At first glance I thought to myself no way this should be allowed in America. We would be on our way to looking like San Francisco or New Amsterdam. Yet perhaps, this movement is a happy medium for weed smokers in between legalization and incarceration.
Currently, 12 states passed legislation to make various cannabis offenses the lowest priority of law enforcement. A few other states have cities with voter passed referendums that enforce small civil infraction fines. That is the case in Ann Arbor, Michigan where city police charge violators under the local law rather than the more strict state law.
Essentially, these states enforce civil fines, drug education and treatment in place of incarceration or criminal charges for possession of small amounts of cannabis. These states classify possession of an ounce or more as a criminal offense. The courts stand with the traditional war on drugs. In Gonzales v Raich, the Supreme Court ruled 6-3 that under the Commerce Clause of the United States Constitution, Congress may ban the use of medical marijuana even where states approve its use for medicinal purposes. In 2005, Congress passed a federal law banning the use of cannabis.
Without going in depth legally, let’s take a look and see if decriminalization would be beneficial and justified in America. First lets compare marijuana to cigarettes and alcohol. Marijuana seems to be less detrimental to society. It is tough to compare the individual health risks but there is no doubt that cigarettes and alcohol have greater downfalls. Cigarettes are more addictive and as often as they are smoked lung cancer is more likely. For alcohol, the long term affects on the liver is dangerous and you can actually die from drinking too much. I’m no a big fan of Jimmy Carter but this quote can sum up the argument.
Penalties against drug use should not be more damaging to an individual than the use of the drug itself. Nowhere is this clearer than in the laws against the possession of marijuana in private for personal use.
Next is the problem of enforcing these marijuana laws. The DEA spends 1.3 billion “fighting” marijuana and that does not include the cost of prison management and construction. Overall, the government has spent 30 billion of the taxpayer’s money. There’s also the loss of sheer law enforcement manpower while prosecuting these citizens. This time could be better spent trying to bring up murder prosecution rates or patrolling for other hard crimes.
The Myth of the Gateway Drug
Looking at the evidence there is nothing that suggests smoking pot will lead to the subsequent use of other illicit drugs. For every 104 Americans who have tried marijuana, there is only one regular user of cocaine, and less than one user of heroin. The gigantic gap in population between marijuana users and other hard core drug users, suggests that marijuana is easily obtainable and drug addicts will likely take advantage of anything they can get a hold of. People who smoke weed are choosing not to use harder drugs.
Will decriminalizing marijuana cause an increased use?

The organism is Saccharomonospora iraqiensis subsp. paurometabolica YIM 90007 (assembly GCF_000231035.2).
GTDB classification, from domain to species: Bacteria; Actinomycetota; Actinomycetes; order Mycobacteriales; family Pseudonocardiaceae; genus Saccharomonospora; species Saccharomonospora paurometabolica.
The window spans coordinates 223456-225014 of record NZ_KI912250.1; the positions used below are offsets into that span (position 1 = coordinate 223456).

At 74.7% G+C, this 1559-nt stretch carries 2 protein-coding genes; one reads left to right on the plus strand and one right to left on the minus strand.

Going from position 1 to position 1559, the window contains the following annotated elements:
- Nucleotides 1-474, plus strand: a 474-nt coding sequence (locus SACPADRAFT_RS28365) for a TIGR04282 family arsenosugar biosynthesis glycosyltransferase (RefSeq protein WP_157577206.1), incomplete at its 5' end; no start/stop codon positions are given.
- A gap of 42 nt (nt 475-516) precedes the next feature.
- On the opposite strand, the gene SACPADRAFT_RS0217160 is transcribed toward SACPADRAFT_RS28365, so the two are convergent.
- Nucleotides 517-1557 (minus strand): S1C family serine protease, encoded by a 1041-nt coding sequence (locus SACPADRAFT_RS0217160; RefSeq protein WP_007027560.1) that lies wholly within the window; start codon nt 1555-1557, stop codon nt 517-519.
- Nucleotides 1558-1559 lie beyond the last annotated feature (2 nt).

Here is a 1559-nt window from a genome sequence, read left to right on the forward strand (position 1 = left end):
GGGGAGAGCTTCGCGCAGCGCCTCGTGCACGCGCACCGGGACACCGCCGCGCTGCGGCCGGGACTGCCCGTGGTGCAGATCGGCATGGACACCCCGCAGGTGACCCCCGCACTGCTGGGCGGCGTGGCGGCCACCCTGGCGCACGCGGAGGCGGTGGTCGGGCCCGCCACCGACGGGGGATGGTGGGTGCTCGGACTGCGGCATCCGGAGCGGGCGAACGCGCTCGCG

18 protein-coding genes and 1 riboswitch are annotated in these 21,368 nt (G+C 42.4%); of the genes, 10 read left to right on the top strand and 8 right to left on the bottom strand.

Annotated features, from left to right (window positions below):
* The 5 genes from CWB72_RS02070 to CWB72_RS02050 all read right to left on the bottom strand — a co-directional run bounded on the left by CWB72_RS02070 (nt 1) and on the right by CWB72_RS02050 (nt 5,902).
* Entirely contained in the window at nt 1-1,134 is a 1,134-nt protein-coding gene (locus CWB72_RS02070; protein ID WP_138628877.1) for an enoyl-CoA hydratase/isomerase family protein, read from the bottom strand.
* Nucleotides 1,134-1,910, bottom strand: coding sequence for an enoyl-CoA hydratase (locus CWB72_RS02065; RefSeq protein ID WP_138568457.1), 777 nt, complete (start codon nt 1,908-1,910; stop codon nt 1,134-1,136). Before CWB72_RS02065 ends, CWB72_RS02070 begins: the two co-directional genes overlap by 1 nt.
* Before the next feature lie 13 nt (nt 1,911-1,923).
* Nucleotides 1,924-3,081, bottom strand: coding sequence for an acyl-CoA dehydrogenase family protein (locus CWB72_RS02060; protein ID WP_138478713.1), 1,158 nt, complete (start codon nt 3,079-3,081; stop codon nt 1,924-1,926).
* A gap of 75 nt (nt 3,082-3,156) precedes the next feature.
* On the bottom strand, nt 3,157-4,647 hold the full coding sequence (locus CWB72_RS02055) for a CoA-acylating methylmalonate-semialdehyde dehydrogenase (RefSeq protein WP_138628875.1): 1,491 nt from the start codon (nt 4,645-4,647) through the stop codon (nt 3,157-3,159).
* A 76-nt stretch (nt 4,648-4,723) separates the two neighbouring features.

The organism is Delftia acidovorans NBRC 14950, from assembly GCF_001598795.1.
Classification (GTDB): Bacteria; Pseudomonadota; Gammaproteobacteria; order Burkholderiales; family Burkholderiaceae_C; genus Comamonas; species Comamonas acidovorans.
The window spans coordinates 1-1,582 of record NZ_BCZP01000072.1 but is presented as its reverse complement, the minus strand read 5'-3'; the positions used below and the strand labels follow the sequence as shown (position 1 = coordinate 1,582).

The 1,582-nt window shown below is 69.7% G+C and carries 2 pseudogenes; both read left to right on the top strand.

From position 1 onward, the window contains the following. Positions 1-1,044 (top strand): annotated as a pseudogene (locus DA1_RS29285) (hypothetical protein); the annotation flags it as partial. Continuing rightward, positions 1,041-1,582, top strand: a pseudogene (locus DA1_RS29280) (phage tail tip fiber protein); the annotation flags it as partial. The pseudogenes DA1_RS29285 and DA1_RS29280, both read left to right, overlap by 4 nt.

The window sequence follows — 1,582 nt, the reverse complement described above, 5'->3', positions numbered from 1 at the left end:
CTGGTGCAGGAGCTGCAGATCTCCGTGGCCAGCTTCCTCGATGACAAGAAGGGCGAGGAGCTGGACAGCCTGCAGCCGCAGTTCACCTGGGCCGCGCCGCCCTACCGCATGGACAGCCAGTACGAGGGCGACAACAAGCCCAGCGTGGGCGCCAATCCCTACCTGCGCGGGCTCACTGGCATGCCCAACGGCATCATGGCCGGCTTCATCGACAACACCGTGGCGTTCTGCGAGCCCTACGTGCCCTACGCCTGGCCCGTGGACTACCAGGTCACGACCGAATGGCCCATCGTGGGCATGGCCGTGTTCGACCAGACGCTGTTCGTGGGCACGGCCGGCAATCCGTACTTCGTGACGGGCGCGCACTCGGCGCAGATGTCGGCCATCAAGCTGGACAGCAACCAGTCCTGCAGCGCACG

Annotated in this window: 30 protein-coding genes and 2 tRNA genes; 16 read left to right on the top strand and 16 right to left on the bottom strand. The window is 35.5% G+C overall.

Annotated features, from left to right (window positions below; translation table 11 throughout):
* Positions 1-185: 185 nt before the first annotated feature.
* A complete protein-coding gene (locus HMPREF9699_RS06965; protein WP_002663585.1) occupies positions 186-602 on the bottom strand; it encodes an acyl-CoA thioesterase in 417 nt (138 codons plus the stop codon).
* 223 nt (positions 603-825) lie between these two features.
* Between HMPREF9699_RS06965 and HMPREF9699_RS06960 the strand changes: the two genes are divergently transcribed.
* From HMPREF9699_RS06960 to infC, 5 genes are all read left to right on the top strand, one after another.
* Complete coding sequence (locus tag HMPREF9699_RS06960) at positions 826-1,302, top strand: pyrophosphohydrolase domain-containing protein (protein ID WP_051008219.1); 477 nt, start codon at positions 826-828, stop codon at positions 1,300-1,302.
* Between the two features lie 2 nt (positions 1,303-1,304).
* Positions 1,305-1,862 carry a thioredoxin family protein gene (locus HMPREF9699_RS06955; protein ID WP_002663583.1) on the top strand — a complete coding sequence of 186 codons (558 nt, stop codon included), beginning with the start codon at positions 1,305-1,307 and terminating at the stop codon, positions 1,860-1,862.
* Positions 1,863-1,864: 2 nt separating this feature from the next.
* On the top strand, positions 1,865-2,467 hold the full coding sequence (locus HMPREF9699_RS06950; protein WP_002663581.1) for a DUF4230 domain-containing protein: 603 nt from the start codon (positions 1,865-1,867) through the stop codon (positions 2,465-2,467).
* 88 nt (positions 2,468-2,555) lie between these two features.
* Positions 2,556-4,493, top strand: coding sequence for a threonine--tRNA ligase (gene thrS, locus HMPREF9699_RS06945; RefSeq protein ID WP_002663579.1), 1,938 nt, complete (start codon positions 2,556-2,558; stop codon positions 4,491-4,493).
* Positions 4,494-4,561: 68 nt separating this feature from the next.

The answer is not so clear, statistics from current decriminalized states are contested and unreliable. In the DOJ study 1979 they found that in the 11 decriminalized states marijuana use among 12th graders increased to 51 percent. By 1992, tougher laws and increased awareness reduced the number of users to 22 percent. Since then the numbers have risen and stabilized. I will attempt to use common sense, and agree with the DOJ and DEA findings which say that marijuana use is expected to up if you aren’t incarcerated for using it.
How will the mind qualities of marijuana effect our society? Consider first,decreased worker productivity, lower educational achievement, and an overall lazier society. Secondly consider an increased risk of traffic accidents and the impending medical care costs. One study in California found more emergency room trauma admissions were associated with pot than alcohol. They also found that pot smokers have a 30 percent more increased risk of traffic accidents.
There is no doubt marijuana is involved in plenty of reckless driving and fatal accidents. Stanford University conducted study of airline pilots who each consumed a low grade marijuana cigarette before entering a flight simulator involving a stressful, yet recoverable scenario. The test resulted in numerous crashes. More alarming was the fact that the pilots again crashed the simulator in the same scenario a full 24 hours after last consuming marijuana. They all showed no outward signs of intoxication and reported feeling “no residual effects” from the drug. Each pilot also stated they had “no reservations” about flying!
In my opinion marijuana may not necessarily cause people to commit other crimes. The fact is a very small percentage of people are in prison for just the use of marijuana use. Yet an overwhelming majority of prisoners are pot smokers. This says that pot smokers are more likely to lead a life of crime and increasing pot users will also increase other crimes.
In summary, I don’t mind it either way. I am afraid decriminalization will lead to legalization. The main reason I am against it is my perception of pot smokers and their lifestyles. All to often I associate weed with laziness and people in trouble. After some research, I’ve realized that pot is too harshly penalized. This tough enforcement is hardly fair and it doesn’t yield the results it should. It has caused this plant to become a cash crop where farmers can make $70,000 for a bushel of marijuana versus about $10 for a bushel of corn. Also, marijuana is the most widely used drug and is available to everyone, even kids.